Hotel quarantine allows a lot of time to think. And Marcus Stoinis has been doing some thinking in Dubai, as he prepares for the return of the IPL with Delhi Capitals, his first cricket assignment in four and a half months (he opted out of Australia's limited-overs tours of West Indies and Bangladesh).
The rare downtime has given the 32-year-old a chance to reset some personal goals.
"My next phase, the way I see it, over the next three years I want to be not only the best finisher in Australia, I want to be the best finisher in the world," Stoinis says.
"So that's what I've spent my time thinking about and preparing myself for. It doesn't mean that I'm going to be able to do it for the Melbourne Stars as well. It might mean the role is going to change. But I've got a great opportunity to do it with Delhi under Punter [coach Ricky Ponting], and a great opportunity in this World Cup. Whether it's in this World Cup or the next World Cup, that's up to me."
Stoinis is no shrinking violet, and some may scoff at his ambition, particularly as he plays almost exclusively as an opener in the BBL for Melbourne Stars - with great success. But his numbers batting in positions five through seven for Australia in T20 internationals and Capitals in the IPL, suggest he's already a lot closer to his goal than many might realise. In fact, until last month, neither Stoinis nor Australia's selectors or coaching staff were aware of how highly he ranks among global T20 finishers over the past three years.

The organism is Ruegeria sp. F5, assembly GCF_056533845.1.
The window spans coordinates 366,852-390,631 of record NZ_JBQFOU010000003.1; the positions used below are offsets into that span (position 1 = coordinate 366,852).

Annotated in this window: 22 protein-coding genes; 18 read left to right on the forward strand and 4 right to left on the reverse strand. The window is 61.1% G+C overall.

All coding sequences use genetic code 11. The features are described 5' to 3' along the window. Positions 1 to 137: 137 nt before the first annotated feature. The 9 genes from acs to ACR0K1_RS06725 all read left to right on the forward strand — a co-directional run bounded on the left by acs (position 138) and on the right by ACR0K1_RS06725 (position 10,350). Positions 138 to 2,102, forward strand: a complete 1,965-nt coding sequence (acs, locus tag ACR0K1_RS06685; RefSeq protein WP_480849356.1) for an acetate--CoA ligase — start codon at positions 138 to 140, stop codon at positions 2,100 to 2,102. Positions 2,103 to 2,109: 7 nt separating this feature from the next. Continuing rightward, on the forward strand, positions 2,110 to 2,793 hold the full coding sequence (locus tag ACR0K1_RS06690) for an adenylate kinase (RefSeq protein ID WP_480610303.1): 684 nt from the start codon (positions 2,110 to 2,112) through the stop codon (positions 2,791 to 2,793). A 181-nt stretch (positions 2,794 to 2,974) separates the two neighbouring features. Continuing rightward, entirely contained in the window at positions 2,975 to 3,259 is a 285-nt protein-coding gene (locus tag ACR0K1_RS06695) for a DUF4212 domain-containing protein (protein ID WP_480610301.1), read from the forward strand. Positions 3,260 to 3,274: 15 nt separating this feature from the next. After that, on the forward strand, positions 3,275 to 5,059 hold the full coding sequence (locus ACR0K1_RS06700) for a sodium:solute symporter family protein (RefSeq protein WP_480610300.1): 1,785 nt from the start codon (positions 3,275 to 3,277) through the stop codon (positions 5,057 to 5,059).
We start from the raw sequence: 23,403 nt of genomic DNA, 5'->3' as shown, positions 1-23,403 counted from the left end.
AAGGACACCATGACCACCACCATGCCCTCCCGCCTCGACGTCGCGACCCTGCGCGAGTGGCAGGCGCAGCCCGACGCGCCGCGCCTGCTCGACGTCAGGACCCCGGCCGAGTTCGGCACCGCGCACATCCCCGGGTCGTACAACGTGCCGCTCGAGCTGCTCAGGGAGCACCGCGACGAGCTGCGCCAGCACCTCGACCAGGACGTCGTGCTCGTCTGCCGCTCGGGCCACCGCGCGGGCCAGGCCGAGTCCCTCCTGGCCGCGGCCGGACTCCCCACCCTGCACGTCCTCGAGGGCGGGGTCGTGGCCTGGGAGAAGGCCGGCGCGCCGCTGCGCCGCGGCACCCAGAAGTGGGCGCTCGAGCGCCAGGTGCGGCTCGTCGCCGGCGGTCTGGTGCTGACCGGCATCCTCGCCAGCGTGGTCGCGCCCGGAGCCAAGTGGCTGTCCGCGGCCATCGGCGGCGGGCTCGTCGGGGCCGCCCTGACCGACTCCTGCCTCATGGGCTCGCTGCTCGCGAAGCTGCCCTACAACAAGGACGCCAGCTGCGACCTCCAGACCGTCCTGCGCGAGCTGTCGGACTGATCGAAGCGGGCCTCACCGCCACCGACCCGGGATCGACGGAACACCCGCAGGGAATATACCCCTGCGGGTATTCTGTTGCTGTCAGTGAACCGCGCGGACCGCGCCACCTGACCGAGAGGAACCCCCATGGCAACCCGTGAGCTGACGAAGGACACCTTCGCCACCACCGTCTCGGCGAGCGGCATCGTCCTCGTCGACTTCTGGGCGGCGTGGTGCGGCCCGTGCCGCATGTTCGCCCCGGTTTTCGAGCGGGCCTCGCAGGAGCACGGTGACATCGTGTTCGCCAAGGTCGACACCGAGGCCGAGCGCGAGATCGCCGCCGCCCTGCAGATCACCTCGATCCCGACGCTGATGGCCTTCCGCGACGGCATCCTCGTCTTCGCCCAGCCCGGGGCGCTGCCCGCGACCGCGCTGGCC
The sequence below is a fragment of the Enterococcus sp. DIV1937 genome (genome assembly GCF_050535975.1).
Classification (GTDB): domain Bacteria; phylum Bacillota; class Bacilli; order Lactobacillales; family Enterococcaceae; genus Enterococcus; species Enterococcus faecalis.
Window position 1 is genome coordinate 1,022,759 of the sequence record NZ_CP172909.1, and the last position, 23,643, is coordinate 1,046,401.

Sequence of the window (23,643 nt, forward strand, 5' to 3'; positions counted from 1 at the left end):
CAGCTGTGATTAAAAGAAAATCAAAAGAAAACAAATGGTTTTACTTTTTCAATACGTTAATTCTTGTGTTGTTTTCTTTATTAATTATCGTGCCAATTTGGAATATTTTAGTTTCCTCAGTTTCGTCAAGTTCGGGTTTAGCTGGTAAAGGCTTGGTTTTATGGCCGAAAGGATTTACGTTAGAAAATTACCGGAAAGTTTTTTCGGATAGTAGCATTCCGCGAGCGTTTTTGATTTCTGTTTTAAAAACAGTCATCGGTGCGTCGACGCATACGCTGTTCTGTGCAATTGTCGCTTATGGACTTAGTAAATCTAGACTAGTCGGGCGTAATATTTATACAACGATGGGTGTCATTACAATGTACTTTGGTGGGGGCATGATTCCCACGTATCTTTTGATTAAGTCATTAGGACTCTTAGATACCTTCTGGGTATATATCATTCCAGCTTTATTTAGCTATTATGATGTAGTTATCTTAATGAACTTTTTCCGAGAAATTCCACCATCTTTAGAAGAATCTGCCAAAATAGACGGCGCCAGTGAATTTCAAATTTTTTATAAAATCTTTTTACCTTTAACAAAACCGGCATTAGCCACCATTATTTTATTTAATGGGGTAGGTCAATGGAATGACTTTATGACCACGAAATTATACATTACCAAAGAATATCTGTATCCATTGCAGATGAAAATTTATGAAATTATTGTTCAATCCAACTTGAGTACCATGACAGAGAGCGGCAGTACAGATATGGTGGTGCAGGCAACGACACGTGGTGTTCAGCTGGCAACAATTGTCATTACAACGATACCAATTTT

In T20I cricket, only Kieron Pollard and Mohammad Nabi have scored more runs with a better strike rate and boundary percentage over a three-year period in the lower middle order, putting Stoinis on par with India's Hardik Pandya (257 runs, 8.91 runs per over, 5.41 balls per boundary), and ahead of South Africa's David Miller and West Indies' Nicholas Pooran. In the IPL, Stoinis is squarely in the middle of the top ten on those two parameters.
Yet he is no guarantee to be inked in at No. 5 or 6 in Australia's opening T20 World Cup match against South Africa on October 23. He has been named in the 15-man squad but was deemed to have taken a selection risk by opting out of Australia's recent tours citing bubble fatigue after the postponement of the IPL and the subsequent difficulty that Australian players had in returning home.
Stoinis remained in Perth to train and spend time with family and friends, but it did not take long for him to realise how much he missed playing. "That was a big decision at the time," he says. "I wasn't used to watching the team play and not being involved, knowing that's what I want to do. And the first couple of weeks you're also second-guessing yourself as to whether you should have gone on the tour.
"It took me a good two months to just really chill out. But it became more and more clear that that was the right thing to do for me. I'm feeling good now, feeling ready to go. I didn't take much time off training. Because that's another thing you realise when you take a break - that you love the cricket. I love cricket, I love training."